Begins with the English plot: Daniel sees Gwendolen at a roulette table (in Germany), finds her attractive, sees her pawn a necklace (which he buys back and returns to her). Flashback to when Gwendolen meets Henleigh Grandcourt, whom she almost marries until finding out that he has a separate family with Miss Glasher. She flees. Meanwhile, Daniel (who is being raised by Sir Hugo Mallinger) sees Mirah Lapidoth floating in the river. He saves her, and eventually gets mixed up with Mordecai Cohen, the consumptive Jewish mystic who dreams of Gemeinschaft and utopia. Meanwhile, Gwendolen tries to avoid marriage by becoming a singer but Klesmer tells her straight that she’s not an artist, only a dilettante. She eventually marries Grandcourt, thinking she can tame him, but she fails. They go to Italy on their honeymoon, where Grandcourt drowns (Gwendolen hesitates to save him and is then racked with guilt). Daniel is in the same town, where he meets his mother, Princess Halm Eberstein. She tells him that she was asked to raise him as an English gentleman with no knowledge of his Jewishness. He returns feeling better about his connection to Mirah, marries her. Gwendolen, in love with Daniel, is rejected by him, and instead she gets a little moral lesson by being good, etc. She eventually writes a litter on Daniel’s wedding day telling him she has been made better. Mordecai dies, and Dan and Mirah set off to the East to help the Jewish race.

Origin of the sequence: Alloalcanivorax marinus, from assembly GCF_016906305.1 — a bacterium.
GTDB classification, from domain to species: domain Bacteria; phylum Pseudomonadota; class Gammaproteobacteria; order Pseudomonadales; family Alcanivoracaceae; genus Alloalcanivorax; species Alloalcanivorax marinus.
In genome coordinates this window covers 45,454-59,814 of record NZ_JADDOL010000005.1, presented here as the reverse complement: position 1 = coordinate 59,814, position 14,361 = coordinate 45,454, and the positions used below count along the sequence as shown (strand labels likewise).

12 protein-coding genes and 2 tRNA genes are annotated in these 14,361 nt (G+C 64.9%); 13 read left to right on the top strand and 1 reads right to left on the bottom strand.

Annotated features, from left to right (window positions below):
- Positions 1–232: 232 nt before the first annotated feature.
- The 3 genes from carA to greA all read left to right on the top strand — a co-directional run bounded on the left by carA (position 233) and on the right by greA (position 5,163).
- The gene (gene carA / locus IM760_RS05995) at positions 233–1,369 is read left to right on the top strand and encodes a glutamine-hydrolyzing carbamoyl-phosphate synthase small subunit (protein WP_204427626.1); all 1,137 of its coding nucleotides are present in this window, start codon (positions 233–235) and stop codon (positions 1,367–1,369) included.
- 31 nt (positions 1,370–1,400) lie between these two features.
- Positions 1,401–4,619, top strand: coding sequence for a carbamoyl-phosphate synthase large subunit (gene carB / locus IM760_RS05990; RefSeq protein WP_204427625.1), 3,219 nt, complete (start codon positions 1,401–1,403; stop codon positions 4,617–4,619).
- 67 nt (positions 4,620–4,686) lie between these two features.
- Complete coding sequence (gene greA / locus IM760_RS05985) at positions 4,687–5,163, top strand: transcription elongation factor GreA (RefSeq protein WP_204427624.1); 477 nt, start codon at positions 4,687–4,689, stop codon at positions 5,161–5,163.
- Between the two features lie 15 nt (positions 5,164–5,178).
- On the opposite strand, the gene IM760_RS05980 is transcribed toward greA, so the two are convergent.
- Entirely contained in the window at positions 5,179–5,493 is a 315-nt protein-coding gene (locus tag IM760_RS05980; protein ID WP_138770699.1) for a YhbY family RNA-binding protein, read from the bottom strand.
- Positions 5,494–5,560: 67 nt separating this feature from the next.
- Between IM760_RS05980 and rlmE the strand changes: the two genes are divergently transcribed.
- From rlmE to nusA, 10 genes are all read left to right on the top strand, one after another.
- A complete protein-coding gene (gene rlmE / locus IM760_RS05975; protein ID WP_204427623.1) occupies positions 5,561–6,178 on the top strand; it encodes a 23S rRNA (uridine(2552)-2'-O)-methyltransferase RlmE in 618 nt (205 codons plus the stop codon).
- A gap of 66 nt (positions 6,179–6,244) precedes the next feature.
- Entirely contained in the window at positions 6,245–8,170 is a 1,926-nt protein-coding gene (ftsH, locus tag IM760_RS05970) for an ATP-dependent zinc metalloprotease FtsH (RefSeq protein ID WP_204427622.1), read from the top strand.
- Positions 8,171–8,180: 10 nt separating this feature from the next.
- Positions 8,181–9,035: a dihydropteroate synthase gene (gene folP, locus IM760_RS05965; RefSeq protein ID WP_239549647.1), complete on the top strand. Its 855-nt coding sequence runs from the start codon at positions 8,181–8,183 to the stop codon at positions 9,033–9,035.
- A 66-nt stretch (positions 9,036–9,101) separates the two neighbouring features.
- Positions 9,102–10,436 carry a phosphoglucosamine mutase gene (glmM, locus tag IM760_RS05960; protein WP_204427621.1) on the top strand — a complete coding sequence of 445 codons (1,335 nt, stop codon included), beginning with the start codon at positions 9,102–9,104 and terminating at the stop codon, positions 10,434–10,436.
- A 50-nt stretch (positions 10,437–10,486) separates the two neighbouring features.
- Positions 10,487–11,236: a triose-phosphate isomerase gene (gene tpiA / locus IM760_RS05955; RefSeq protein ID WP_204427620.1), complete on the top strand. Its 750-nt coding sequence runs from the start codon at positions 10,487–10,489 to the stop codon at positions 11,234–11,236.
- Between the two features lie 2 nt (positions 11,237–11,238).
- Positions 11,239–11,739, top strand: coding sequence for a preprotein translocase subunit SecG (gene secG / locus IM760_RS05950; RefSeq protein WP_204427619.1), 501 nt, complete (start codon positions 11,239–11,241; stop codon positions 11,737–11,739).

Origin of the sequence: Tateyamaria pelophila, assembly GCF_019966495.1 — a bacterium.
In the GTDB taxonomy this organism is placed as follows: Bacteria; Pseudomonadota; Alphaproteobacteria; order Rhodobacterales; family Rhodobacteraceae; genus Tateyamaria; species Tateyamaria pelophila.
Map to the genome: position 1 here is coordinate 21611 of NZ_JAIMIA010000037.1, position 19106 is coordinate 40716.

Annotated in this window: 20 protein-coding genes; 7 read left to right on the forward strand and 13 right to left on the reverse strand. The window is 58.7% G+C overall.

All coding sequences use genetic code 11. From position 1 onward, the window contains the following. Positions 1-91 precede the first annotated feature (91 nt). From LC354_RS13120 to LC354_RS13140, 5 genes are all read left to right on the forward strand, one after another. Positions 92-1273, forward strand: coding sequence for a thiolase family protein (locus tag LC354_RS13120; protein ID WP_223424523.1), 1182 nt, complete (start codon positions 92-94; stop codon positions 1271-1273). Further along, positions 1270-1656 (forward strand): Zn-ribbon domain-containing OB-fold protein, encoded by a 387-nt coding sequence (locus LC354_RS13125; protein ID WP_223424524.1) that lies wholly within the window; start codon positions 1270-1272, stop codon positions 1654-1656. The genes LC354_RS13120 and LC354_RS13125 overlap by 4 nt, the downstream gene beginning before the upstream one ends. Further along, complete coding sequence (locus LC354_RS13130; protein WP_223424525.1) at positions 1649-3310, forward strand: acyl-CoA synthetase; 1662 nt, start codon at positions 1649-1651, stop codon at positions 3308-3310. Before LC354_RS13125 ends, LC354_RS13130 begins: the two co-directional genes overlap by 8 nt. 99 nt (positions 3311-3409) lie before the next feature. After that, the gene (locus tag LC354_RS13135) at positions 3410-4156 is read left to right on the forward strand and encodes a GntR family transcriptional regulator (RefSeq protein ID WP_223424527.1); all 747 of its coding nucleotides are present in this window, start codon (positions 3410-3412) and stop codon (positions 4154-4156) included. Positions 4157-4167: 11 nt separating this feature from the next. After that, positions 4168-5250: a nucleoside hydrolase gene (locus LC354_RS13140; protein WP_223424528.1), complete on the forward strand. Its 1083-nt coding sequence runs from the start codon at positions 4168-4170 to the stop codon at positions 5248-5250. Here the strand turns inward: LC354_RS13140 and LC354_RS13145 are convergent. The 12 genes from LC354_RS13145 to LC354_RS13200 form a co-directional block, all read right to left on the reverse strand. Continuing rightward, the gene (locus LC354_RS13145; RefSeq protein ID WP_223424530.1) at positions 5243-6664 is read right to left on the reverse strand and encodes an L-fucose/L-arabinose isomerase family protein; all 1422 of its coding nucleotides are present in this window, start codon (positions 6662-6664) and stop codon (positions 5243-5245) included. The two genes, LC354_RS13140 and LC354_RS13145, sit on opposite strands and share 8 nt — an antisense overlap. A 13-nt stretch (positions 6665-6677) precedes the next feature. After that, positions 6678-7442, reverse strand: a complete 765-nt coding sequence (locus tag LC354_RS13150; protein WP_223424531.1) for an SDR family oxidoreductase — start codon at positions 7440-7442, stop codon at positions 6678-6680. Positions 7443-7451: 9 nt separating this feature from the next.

The double plot. Relate to Arnold’s Culture and Anarchy. Different temporalities. Stultified English cultue vs. vibrant Jewish gemeinschaft. Different ethical systems. Read out of Hume and Smith, look forward to Levinas. Displacing, getting rid of the protagonist, the narratable exceeding the narrative (cf. Miller).
The thread, its relation to history
Insect metaphors (relate to Darwin)
Cynthia Chase argument “Double-reading”
Amanda Anderson on Jews and Deronda
Daniel as aimless type